The goal of the design esthetics was to have arrangements that were short and accessible, and the songs to be euphonious and tonal, especially when compared to the previous album – which was a single 75 min song and atonal for the most part. For some of the songs, compositional techniques and elements from the baroque, classical and romantic eras were utilized, and other songs gravitated more on the progressive side by using modern aspects of music composition. Another important factor was the melodies; some of the melodies were written in a lyrical style, and others in a virtuoso instrumental style. Having a pleasing balance of the two melody types was one of the goals in achieving the sonic vision for this album.
From electrons and protons that rotate around their nucleus, to planets and entire galaxies that orbit one another, the rotational force is an integral part of the construction and operation of the universe as we know it. This song mimics that motion with a swirling momentum of rhythm under a tuneful melody. The drums are very efficacious in giving this song inertia and propelling the gyration. The form is a simple song structure with a ferocious middle solo in a chilling mode 4 of harmonic minor.
Seeding The Universe
A vision about sprinkling matter and life throughout the universe. How did life originate on Earth? Our planet, after all, is a conglomeration of star stuff and space debris, so perhaps life as we know it originated elsewhere and was brought here by some means yet to be concluded. Perhaps there is room in both science and religion for finding the answer. Musically, this is a progressive song built on changing meters and exotic modes.
Let There Be Light
In the beginning there was nothing... and then there was light. A nanosecond later, when everything began expanding, dimensions folded, and fundamental forces broke apart, the universe as we understand it came into existence. The main theme is in a virtuoso classical/romantic piano style, along with baroque counterpoint in the middle section. Several common practice period elements are used throughout, which include: Augmented 6th chords, the Cadential 6/4, Secondary Dominants, Period Modulatory Devices, Counterpoint, and an abundance of chromatic Non-Harmonic Tones.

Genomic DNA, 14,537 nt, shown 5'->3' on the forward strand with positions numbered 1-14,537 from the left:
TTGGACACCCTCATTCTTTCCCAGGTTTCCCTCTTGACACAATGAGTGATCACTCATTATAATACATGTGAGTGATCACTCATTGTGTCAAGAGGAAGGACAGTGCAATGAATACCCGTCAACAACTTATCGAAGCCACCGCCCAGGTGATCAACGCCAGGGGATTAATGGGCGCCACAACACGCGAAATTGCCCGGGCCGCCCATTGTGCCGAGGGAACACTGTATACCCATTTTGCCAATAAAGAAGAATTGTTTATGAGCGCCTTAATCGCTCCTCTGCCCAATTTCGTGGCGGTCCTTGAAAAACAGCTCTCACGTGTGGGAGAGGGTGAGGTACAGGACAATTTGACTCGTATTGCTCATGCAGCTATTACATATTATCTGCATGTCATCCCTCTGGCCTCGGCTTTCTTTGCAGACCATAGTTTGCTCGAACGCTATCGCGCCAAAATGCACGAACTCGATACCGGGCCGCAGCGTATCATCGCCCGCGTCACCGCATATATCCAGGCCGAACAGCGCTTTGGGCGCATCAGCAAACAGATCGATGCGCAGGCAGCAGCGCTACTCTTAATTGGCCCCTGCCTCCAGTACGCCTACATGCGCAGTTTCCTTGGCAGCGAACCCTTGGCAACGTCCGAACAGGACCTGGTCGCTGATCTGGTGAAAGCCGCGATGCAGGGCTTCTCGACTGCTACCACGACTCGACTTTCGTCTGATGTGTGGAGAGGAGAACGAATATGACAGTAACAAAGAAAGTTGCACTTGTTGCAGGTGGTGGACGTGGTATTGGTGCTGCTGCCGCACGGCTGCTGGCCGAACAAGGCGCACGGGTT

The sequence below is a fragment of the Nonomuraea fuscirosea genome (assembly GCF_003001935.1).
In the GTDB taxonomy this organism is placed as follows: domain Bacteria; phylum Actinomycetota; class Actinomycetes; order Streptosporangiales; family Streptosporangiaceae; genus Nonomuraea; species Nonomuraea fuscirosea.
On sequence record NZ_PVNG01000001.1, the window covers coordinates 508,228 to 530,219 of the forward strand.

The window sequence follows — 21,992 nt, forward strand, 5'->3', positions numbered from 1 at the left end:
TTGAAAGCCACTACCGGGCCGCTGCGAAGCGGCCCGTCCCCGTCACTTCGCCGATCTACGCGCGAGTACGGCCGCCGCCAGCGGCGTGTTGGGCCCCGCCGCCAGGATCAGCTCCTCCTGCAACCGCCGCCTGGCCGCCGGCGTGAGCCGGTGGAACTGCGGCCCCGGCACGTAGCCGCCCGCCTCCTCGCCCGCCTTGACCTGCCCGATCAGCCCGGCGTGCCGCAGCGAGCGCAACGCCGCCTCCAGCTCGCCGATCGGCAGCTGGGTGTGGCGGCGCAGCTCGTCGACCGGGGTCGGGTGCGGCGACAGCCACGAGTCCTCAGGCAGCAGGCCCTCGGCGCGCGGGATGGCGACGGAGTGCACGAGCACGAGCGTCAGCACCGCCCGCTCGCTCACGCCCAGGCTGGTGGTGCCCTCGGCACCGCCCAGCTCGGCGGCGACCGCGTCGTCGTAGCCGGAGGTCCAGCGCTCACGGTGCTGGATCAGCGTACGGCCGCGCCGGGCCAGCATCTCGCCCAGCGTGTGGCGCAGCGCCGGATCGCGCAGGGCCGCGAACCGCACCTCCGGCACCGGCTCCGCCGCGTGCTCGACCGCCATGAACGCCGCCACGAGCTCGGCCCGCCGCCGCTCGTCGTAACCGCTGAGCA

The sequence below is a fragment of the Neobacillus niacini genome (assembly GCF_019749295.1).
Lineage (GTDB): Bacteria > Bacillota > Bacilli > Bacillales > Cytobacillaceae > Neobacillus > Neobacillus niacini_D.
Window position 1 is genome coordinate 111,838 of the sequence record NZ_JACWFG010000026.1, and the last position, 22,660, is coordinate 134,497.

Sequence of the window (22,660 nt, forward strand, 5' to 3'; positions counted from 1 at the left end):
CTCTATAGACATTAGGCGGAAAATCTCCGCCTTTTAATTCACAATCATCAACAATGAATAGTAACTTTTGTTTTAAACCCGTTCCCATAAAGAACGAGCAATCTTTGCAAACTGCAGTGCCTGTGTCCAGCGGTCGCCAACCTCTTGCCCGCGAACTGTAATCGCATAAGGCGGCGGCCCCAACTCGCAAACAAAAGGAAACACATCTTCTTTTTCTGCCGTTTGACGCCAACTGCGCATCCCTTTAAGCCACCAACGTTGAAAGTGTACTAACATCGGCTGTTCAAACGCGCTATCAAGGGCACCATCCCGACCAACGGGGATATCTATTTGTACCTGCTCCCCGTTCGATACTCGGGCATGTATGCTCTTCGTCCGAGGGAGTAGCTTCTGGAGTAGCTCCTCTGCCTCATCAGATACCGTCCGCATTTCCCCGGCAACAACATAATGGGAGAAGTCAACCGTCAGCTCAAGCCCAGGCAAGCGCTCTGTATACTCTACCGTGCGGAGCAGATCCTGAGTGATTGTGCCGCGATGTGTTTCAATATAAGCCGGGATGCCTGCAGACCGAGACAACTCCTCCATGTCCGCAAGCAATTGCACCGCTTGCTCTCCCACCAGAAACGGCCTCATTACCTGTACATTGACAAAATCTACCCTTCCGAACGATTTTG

The Dawn Of Time
A progressive song that utilizes a multitude of odd-meters along with exotic scales and unusual chords. The dream-like theme in section A is contrasted with an aggresive transition containing some wide interval lines played on guitar. The bass in this song is big, fat, round and way up front. A Musicman Stingray bass was used along with an Ampeg SVT classic amp, which was recorded direct and with a microphone.
A vision of both ancient and modern man using technology within their respective times, such as clever machinery used to build the pyramids, as well as modern day man who is ever increasingly reliant upon computers and a plethora of networked electronic technologies. This song begins with a fat sounding bass guitar and then is slowly built upon with other instruments being added one after another.
Voyage To Triangulum
This is an imaginary voyage to a distant galaxy called Triangulum. The Triangulum Galaxy is a spiral galaxy that is part of what is referred to as the local group of galaxies and is approximately 3 million light years from earth. If you were to travel 186,000 miles per second it would take 3 million years to get there. It is a slow paced song with lots of emotion packed guitar playing within a neoclassical framework. This song was first performed at a concert with Uli Jon Roth.
Standing alone outside on a darkened summer night, a distant light appears in the sky, it moves, it's approaching, what is it? This is a progressive song that uses odd-meters, poly-meters, exotic scales and unusual chords. The intro to this song contains a question answer statement that starts with 1/16, 2/16, 3/16, 4/16, 5/16, 6/16 and 7/16. And in between each one of those meters is a response with the same meters but in reverse order, beginning with 7/16. In other words, after 1/16 the response is in 7/16, then 2/16 with a response in 6/16, then 3/16 with a response in 5/16, etc.
A neoclassical song in G minor that has a triumphant marching feel. Just prior to theimrpovised solo section there is a transition that contains an arpeggiated guitar and harpsichord, pizzicatto celli, staccatto violas and a countermelody played by the oboe. A 100 watt JCM 800 amp was used for this song along with a stratocaster. The recapitulation contains additional subordinate lines played by the violins, french horns, and oboes.